The Harvard walkout: ‘Israeli officials will eventually speak to empty venues’
On Wednesday, around 100 students staged a dramatic walkout during an event at the Harvard Law School, where Dani Dayan, Israel’s consul-general in New York City, was scheduled to speak.
Just as Dayan was about to begin his address, protesters who had taken up most of the mid-section of the auditorium, stood up, lifted placards that read “Settlements are a war crime”, then turned their backs on Dayan, and walked out in silence.
As the venue emptied, Dayan could be heard muttering: “I remember doing this in kindergarten.”
But it was the protesters’ silent action that carried beyond the auditorium.
Dayan was left to speak on “The Legal Strategy of Israeli Settlements" to a mostly empty venue.
“To have 100 people standing up all at once and silently, did leave an impact,” Samer Hjouj, one of the organisers of the protest, told Midde East Eye. “As soon as we found out about the event, we planned and it took a lot of time but we had a team at every school in Harvard, finding people to help us make it happen.”
The former leader of Israel’s settler movement, considered to be one of the major stumbling blocks to the peace process, Dayan wrote in the New York Times in 2012 that "Israel’s settlers are here to stay".
Around 650,000 Israelis live in settlements in the occupied West Bank.
Menachem Butler and Noah Feldman, with the Julis-Rabinowitz Program on Jewish and Israeli Law (who co-organised the event), told MEE that while it was perfectly appropriate for students to express disagreement and disapproval in this way, they had no regrets over hosting the event.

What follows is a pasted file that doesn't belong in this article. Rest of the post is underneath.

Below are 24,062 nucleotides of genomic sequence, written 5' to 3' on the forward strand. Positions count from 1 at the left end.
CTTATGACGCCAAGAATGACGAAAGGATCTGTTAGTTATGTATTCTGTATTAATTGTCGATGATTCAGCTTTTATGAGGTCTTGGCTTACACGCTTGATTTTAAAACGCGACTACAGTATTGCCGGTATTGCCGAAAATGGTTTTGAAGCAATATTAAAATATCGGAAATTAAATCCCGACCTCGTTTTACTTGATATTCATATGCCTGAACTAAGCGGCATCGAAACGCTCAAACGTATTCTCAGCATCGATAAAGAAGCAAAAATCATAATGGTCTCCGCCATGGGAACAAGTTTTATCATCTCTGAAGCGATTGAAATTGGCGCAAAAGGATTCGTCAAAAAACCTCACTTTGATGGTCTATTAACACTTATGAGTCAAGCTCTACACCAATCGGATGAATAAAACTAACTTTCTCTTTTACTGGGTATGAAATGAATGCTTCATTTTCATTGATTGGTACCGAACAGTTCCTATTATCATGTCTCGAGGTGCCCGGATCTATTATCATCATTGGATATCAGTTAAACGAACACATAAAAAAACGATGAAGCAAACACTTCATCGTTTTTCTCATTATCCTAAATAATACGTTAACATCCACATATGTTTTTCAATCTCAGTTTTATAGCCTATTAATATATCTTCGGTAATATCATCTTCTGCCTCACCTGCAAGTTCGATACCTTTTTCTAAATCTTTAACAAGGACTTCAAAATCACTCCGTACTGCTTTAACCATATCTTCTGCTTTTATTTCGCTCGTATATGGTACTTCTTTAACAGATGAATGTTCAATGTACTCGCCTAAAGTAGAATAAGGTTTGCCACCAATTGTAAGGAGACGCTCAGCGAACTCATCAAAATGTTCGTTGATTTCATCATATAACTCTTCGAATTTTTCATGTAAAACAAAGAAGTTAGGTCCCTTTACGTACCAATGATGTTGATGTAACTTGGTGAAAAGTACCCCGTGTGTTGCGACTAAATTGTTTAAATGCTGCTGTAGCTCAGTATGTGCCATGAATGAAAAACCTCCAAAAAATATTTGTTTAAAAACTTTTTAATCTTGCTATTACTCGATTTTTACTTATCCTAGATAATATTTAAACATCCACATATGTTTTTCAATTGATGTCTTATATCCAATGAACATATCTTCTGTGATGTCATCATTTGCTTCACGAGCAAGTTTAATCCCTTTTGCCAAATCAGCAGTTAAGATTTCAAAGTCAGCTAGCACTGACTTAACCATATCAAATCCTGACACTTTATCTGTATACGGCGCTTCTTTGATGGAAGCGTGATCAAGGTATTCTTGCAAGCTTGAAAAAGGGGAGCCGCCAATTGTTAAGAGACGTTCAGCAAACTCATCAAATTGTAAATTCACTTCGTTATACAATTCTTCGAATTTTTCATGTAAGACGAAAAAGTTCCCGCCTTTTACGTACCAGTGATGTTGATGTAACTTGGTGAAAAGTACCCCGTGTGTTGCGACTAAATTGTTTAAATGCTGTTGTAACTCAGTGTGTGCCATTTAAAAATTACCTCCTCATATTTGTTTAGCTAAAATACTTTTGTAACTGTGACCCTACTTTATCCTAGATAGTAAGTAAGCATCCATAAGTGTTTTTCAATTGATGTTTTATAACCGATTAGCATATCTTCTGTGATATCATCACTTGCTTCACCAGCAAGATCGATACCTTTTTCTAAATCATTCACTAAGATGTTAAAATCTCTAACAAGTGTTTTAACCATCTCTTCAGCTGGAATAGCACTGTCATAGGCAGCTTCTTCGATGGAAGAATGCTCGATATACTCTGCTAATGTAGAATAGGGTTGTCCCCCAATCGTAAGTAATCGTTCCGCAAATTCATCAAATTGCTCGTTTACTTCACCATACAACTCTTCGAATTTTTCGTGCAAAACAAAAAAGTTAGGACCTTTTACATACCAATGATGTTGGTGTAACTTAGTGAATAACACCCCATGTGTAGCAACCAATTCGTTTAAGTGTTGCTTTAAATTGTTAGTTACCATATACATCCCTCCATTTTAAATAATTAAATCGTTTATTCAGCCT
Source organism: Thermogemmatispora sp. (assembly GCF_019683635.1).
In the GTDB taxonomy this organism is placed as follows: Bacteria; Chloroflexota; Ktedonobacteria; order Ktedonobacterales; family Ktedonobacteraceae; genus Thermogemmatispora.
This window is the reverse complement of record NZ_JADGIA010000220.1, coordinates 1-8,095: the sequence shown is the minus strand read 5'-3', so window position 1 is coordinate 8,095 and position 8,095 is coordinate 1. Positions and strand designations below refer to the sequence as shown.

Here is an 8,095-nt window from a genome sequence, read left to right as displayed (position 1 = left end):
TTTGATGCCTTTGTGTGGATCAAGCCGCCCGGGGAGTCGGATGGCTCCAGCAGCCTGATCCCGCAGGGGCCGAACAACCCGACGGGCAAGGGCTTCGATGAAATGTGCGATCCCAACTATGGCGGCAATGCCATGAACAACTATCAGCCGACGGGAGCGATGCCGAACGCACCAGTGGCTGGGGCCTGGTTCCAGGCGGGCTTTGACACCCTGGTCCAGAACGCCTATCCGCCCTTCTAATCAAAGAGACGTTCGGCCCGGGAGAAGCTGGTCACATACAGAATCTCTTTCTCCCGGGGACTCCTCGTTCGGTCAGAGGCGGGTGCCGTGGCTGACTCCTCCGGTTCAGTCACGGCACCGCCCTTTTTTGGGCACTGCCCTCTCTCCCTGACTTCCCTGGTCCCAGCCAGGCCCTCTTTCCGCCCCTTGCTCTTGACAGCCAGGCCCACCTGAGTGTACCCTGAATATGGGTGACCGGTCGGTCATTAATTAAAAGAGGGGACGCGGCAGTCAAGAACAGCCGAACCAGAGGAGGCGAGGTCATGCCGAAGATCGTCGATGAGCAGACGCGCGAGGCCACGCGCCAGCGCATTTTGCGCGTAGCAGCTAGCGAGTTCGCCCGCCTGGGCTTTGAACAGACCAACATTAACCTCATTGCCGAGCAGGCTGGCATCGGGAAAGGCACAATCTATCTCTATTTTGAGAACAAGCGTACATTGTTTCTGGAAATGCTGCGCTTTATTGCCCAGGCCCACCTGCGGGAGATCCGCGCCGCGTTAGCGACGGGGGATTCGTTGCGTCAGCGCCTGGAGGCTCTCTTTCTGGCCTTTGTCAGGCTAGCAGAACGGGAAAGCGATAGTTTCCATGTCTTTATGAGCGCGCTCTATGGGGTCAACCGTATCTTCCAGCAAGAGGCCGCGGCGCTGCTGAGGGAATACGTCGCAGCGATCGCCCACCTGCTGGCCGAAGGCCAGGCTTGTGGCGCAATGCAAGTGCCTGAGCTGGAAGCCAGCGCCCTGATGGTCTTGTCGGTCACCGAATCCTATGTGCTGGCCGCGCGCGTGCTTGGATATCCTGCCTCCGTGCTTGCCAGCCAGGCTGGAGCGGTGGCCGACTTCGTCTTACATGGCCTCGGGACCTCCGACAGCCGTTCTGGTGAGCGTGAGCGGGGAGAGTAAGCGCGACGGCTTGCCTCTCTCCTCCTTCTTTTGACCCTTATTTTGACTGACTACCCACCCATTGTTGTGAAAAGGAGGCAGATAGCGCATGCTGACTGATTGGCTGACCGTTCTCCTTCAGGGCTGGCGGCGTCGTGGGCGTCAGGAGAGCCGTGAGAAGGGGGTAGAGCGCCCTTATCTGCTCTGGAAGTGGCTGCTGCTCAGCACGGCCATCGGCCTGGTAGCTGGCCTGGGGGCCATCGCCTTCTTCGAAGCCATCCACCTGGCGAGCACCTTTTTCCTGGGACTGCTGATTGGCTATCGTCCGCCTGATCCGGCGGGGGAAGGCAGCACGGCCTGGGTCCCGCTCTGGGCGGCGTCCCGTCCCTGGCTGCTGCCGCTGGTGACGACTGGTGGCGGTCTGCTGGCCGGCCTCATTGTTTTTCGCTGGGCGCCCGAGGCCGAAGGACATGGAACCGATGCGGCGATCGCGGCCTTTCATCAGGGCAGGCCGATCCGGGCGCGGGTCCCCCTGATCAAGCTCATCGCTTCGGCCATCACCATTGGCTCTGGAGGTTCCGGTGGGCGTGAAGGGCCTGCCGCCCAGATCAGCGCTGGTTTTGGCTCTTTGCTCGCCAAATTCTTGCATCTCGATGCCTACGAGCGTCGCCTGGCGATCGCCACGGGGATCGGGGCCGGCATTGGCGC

“Our programme invites people with very different views on Israel-Palestine. Dayan is an Israeli government diplomat who was stating Israeli government policy. International organisations do indeed deem settlements a Geneva violation. The government of Israel does not,” said Butler, who is the programme coordinator for Jewish Law Projects.
Likewise, Feldman, who had introduced Dayan moments before the walkout, said the fact “that someone has views of international law that I or my government consider wrong does not mean that the view must not be engaged”.
“Dayan’s view on the legality of settlements is that of his government - and I am willing to host Israeli government officials, just as I am very happy to host Palestinian officials. Unless the Israeli government view is engaged in settlements, peace will be close to impossible to achieve,” Feldman, a professor at the law school, said.
But student activists said arguments that suggested this was a matter of tolerating diverse academic views were a distortion of the truth.
Hjouj said they had decided not to engage Dayan to avoid making an untenable position any more credible.
Rami Younis, a fellow at the Harvard Divinity School, who also helped arrange the silent walkout, said that given the Israeli consul-general was someone whose entire life had revolved around dispossession and theft, he “should be tried in an international court and not brought to speak in front of a ‘liberal’ audience”.
Likewise, Amaya Arregi, a student at the Fletcher School who also took part in the walkout, argued that even if academic freedom was paramount, she wondered how the Law School could justify “inviting an Israeli politician to talk about how they go about violating international law”.
“They gave him a big platform and he was going to speak unchallenged. The topic of the panel was precisely what legal methods Israel uses to advance their settlement project. We felt that Harvard Law was opening the door to such views to become normal in academic settings,” Arregi added.
Students also argued that Harvard was replete with Israeli viewpoints, including lectures from former Mossad operatives.
“Harvard brings in many Israeli speakers - from across the spectrum. But the Palestinian speakers have to be palatable to the administration. They would never bring someone like Omar Barghouti who endorses the boycott campaign,” Hjouj said.
But Hamzah Raza, a graduate student at the Harvard Divinity School, who participated in the walk-out, said that the successful action on Wednesday signalled to him that more and more young people in the US were growing supportive of Palestinian human rights.
“The fact that virtually the entire room walked out on him says something. People who continue to take such positions will find themselves speaking to more and more empty rooms,” he said.